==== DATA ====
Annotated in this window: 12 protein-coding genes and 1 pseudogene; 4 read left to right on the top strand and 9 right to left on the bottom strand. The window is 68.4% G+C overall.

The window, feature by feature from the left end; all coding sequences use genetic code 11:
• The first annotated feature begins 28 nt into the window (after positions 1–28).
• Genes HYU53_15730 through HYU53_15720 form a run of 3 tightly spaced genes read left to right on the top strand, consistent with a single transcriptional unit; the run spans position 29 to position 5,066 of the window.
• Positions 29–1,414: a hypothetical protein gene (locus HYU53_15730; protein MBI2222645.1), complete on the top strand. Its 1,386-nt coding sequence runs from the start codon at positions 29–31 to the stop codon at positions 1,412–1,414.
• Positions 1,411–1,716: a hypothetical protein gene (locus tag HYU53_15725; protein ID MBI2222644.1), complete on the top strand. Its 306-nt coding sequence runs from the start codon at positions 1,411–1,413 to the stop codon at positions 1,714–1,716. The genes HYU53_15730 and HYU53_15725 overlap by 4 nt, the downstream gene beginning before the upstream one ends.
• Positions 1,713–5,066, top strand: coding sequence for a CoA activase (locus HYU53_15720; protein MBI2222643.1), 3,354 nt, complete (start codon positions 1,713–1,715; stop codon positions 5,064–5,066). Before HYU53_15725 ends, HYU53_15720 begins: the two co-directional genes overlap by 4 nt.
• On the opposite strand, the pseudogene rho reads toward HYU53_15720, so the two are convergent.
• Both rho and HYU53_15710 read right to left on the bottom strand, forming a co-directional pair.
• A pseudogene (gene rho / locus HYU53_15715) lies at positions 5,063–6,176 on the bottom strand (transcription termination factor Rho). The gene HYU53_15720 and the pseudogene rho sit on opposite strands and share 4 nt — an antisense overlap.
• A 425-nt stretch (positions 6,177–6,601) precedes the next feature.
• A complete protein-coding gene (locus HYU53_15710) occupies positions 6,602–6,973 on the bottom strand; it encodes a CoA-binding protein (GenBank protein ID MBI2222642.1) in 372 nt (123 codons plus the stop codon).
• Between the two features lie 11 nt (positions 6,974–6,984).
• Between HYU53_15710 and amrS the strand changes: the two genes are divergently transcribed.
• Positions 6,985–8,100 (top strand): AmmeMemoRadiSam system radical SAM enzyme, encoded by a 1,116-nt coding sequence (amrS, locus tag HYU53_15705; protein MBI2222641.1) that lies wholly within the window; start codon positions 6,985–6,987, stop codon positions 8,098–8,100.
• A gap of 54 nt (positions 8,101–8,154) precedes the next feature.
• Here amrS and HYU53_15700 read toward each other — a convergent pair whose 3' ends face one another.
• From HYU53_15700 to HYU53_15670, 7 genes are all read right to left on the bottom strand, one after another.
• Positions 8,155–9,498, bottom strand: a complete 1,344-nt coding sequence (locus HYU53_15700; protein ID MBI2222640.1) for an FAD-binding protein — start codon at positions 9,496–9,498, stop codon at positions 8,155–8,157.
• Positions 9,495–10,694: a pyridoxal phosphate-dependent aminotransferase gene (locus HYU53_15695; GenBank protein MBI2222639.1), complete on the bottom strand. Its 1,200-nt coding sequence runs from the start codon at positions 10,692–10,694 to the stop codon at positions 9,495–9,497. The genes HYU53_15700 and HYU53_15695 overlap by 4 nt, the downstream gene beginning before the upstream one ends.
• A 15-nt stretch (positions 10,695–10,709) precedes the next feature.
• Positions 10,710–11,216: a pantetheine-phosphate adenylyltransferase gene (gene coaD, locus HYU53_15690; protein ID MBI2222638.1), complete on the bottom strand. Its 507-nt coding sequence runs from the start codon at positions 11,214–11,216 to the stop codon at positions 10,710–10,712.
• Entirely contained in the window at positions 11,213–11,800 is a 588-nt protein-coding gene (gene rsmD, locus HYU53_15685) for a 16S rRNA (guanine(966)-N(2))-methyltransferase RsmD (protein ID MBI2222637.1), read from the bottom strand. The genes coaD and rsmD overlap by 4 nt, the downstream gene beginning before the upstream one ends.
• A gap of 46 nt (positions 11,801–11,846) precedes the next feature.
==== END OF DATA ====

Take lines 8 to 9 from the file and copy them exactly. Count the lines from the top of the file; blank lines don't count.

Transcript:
• On the opposite strand, the pseudogene rho reads toward HYU53_15720, so the two are convergent.
• Both rho and HYU53_15710 read right to left on the bottom strand, forming a co-directional pair.